General managers looking for next AJ Hinch
Astros skipper proving to be king of savvy, new-age managers
WEST PALM BEACH, Fla. -- AJ Hinch, who is still just 43 years old, already understands the vagaries of a manager's life in the big leagues. Hinch didn't need to see Joe Girardi lose his job managing the Yankees even after having gone seven games in the American League Championship Series, coming that close to the World Series, against Hinch's Astros last October. He didn't need to see John Farrell lose his job with the Red Sox four years after managing them to a World Series title, and then be replaced by Alex Cora, who had been Hinch's bench coach in 2017.
"Nobody has to tell me how quickly things can change," Hinch was saying the other morning on the field at the FITTEAM Ballpark of the Palm Beaches.
Hinch is how quickly things can change.
He got his first managing job with the D-backs, despite having no managerial experience at any level of baseball, at the age of 35. He was dismissed at 36 after compiling an 89-123 record. At the time, he had no idea if he would ever get another job. Though he did, eventually, with the Astros. And now, eight years after being dismissed in Arizona, he isn't just the manager of the world champs, he is the kind of young, modern managers for whom everybody else is looking. He's the guy they all want.
There are a lot of reasons for this, starting with the fact that Hinch is awfully good at what he does. We talk so much about all the big hits the Astros got in the postseason of 2017, from just about everybody. We talk about the way Charlie Morton and Lance McCullers pitched in two Game 7s, first against the Yankees, then against the Dodgers. We're still talking about all the big hits the Astros got in big moments, up and down their batting order, even against the great Clayton Kershaw when everything changed in Game 5.
But it's also worth mentioning that when Hinch got to Game 7 against the Dodgers, when he had to be wondering how he would perform in the biggest game of his own baseball life the way his players were, the manager of the Astros managed pretty much a perfect game.
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"It wasn't just me," Hinch said, on his way to his office to pick up a fungo bat, then on his way to back fields after that. "We had a plan that night. We felt as if we had great information on matchups and everything else. And then we were lucky enough to get an early lead. After that, it was my job to make sure everything lined up with the way the rest of the game was playing out. Obviously, no matter what kind of numbers you have, you can't plan for every possible scenario, because what's happening is playing out in real life."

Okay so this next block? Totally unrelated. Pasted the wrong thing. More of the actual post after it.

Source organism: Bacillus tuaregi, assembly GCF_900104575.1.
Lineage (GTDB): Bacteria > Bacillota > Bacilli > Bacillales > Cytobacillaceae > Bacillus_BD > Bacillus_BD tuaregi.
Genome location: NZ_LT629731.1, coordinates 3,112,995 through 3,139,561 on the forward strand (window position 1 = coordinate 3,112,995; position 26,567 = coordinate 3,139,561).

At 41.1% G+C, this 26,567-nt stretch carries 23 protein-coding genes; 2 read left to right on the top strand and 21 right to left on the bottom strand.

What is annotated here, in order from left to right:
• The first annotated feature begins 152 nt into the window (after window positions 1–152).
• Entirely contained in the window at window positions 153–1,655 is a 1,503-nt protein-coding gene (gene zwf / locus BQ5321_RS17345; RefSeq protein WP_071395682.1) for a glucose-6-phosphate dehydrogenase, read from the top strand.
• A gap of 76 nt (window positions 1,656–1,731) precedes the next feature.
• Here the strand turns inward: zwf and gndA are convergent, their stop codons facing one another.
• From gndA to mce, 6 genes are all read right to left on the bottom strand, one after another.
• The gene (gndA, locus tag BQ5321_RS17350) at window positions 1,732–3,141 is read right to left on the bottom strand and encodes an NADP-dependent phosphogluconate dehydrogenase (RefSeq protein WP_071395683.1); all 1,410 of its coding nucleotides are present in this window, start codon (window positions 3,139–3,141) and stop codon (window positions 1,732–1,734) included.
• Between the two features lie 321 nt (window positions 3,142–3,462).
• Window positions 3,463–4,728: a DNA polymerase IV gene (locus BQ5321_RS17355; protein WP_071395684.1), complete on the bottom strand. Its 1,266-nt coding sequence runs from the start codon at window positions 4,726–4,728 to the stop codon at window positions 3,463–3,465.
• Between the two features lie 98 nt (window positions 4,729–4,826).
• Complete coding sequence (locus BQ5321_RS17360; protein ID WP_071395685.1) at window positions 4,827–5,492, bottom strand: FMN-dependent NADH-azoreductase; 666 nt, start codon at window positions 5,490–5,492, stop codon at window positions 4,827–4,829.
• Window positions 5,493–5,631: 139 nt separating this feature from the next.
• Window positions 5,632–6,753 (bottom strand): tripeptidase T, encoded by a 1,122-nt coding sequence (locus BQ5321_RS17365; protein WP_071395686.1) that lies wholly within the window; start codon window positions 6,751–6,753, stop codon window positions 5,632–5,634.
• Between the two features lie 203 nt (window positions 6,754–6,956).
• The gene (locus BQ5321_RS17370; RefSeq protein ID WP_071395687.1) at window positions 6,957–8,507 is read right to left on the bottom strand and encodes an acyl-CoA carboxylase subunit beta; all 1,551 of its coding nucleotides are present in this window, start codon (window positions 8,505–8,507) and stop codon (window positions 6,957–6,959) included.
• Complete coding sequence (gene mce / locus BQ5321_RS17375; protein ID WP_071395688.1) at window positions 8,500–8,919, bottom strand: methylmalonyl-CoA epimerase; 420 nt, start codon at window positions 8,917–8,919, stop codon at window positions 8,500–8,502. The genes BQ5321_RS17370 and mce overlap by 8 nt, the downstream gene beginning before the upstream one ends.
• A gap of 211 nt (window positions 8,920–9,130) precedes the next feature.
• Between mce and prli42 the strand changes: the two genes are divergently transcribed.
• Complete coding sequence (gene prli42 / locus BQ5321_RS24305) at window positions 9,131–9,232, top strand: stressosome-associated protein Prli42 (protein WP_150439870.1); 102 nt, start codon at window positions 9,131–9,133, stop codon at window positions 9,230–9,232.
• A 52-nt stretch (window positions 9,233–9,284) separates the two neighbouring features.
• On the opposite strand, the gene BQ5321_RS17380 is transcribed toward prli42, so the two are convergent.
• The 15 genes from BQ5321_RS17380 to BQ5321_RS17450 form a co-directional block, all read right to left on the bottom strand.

Hinch smiled. The regular season is starting in a little over a week. He had been saying that he had pretty much decided on 24 out of 25 roster spots. He came out of last season with the best team, and enters this season with the best team. It's good being Hinch right now, the guy they all want, people guy, numbers guy, whole package.
There is a famous Hollywood story about a famous old character actor Jack Elam, talking about the four stages of a character actor's career. The first is, "Who's Jack Elam?" Then comes "Get me Jack Elam." The third stage is "Get me a Jack Elam type." The last, of course, the punch line to the joke, is "Who's Jack Elam?" In baseball right now, even though not all general managers would admit it, they are all looking for their very own Hinch.
We got back to talking about Game 7 then, and how even though the Astros got that early lead, it would have been easier to stay with McCullers, who had pitched four shutout innings, the last four, against the Yankees in ALCS Game 7. McCullers had already pitched out of a bases-loaded jam against the Dodgers. But Hinch got him out of there in the bottom of the third. After that, everything worked out the way he wanted it to. In the few big moments of the game, he got matchups that he trusted: Brad Peacock against Yasiel Puig. Later, Francisco Liriano, one of the largely forgotten members of Hinch's pitching staff, was able to get Cody Bellinger out.
"It's always the same thing," Hinch said. "It's a combination of what you're seeing and what you know. It's information followed by application. You have to believe your information, but you also have to trust your own convictions. And again, you have to do all that in the most emotional game most of the players will have ever played, and the most emotional game you've ever managed in your life."
He had come through his coaches' conference room, and was back into the hot sun of the Florida morning. Morton was talking to a reporter about Game 7, when he came out of the bullpen, after having had started ALCS Game 7, to pitch four innings of crackling, one-run relief.
"It was a high-energy situation, for sure," Morton said. "But it was a situation everybody wants to be in."
He didn't pitch perfect innings against the Dodgers, but close enough, at the end of a night when his manager managed as close to a perfect game as anybody ever could, when he was clearly up to the circumstances of the occasion, and the Astros won the first World Series in franchise history.
"Even in the modern game," said Hinch, prototypical modern manager, "there is something that never changes and will never change: Your job is to put your players in the best possible position to win the game."
Hinch nodded at Morton, just as he did in World Series Game 7. He carried his fungo bat into a scrum of Astros players at this practice field on this side of the complex they shared with the Nationals. In that moment, Hinch was talking to me, but just as easily could have been talking to himself, five months after Game 7.
"Now, let's go do it again," he said.